Humour | Romance | Life


The storm king.

The storm king rises from hell again,
He rides our earth in thunderous cloud,
Lightnings flash, you know his presence is here,
To minister death and destruction he is avowed.

His torrential rain he deluges on to our mountain tops,
For hours and hours, it never stops.
He roars with laughter as it cascades on to the plains below,
The rain floods the rivers which wash away our precious crops.

His tempests in the sky are a fiery red,
His lightning forks destroy many a homestead.
The winds roar in at his command,
Lash this earth till all feelings are fled.

The night is long and dark as this king savages earth,
From his chariot he devastates all, fuelling his mirth.
Why O’Lord do you allow this monster to rise and rule,
You are our king, your servants appear of little worth.


I stand at your grave
There will be no tomorrow.
For the two of us
There will be no tomorrow.
We had a happy life ahead
There will be no tomorrow.
You sleep forever my love
There will be no tomorrow.
Your smiling eyes
Will see no tomorrow.
Cruel fate took your life
There will be no tomorrow.
Our dreams are destroyed
There will be no tomorrow.
My heart is broken
There will be no tomorrow.
I stare into the mirror of sorrow
There will be no tomorrow.
I miss you so my love
There will be no tomorrow
The joy of my life is gone
There will be no tomorrow.
Tomorrow will be mourned with pain and sorrow
Farewell my love, Farewell my love,
For us there will be no tomorrow,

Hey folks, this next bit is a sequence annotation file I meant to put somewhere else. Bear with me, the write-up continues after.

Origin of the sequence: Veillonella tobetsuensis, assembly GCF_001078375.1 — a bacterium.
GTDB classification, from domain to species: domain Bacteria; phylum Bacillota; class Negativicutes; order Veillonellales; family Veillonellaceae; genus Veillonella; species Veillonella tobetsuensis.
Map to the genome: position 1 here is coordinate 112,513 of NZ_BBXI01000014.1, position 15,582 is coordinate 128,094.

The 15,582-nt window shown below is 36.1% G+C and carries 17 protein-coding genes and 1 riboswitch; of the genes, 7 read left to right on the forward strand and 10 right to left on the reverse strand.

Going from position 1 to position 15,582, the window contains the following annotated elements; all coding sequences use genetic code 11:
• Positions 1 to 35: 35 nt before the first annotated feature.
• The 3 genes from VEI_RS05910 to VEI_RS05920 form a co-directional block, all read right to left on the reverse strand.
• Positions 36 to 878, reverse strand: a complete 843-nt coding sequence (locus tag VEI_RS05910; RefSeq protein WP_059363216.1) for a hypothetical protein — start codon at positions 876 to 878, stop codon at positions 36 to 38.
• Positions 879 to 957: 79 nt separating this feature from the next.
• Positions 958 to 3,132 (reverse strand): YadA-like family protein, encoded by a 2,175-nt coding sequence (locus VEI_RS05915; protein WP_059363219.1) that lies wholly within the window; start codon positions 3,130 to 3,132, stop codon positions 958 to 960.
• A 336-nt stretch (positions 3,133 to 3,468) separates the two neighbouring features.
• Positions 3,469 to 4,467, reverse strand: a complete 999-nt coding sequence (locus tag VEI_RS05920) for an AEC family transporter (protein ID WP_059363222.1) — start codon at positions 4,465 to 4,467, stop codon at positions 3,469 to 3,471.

Farewell my love,
I will not forget
The bond of love we did beget.
Farewell my love

This poem is inspired by the words of Adele Eastman whose loved one was brutally murdered by two young thugs.
This will reach out to all those who have lost dear ones, especially now when so many of our brave soldiers are dying in foreign faraway lands.

The soldiers were on the march

The soldiers were on the march,
For some death was not far away.
The soldiers were on the march,
It was time for their loved ones for their safety to pray.
The soldiers were on the march,
The enemy was waiting, no turning back.
The soldiers were on the march,
Soon they would be facing enemy shell and flack.
The soldiers were on the march,
In each soldier was an element of fear.
The soldiers were on the march,
Would they ever see their loved ones again most dear.
The soldiers were on the march,
To fight for queen and country they were told.
The soldiers were on the march,
They prayed when face to face with the enemy they would be bold.
The soldiers were on the march,
Kill or be killed was the order of the day.
The soldiers were on the march,
Their hearts were hardened, determined the enemy they slay.
The soldiers were on the march,
They knew this march for some could be for the last time.
The soldiers were on the march,
They could hear the battle raging in the front line.
The soldiers were on the march,
Would death touch him or take his mate?
The soldiers were on the march,
Whether they won or lost, lived or died, was in the hands of fate.
The soldiers were on the march,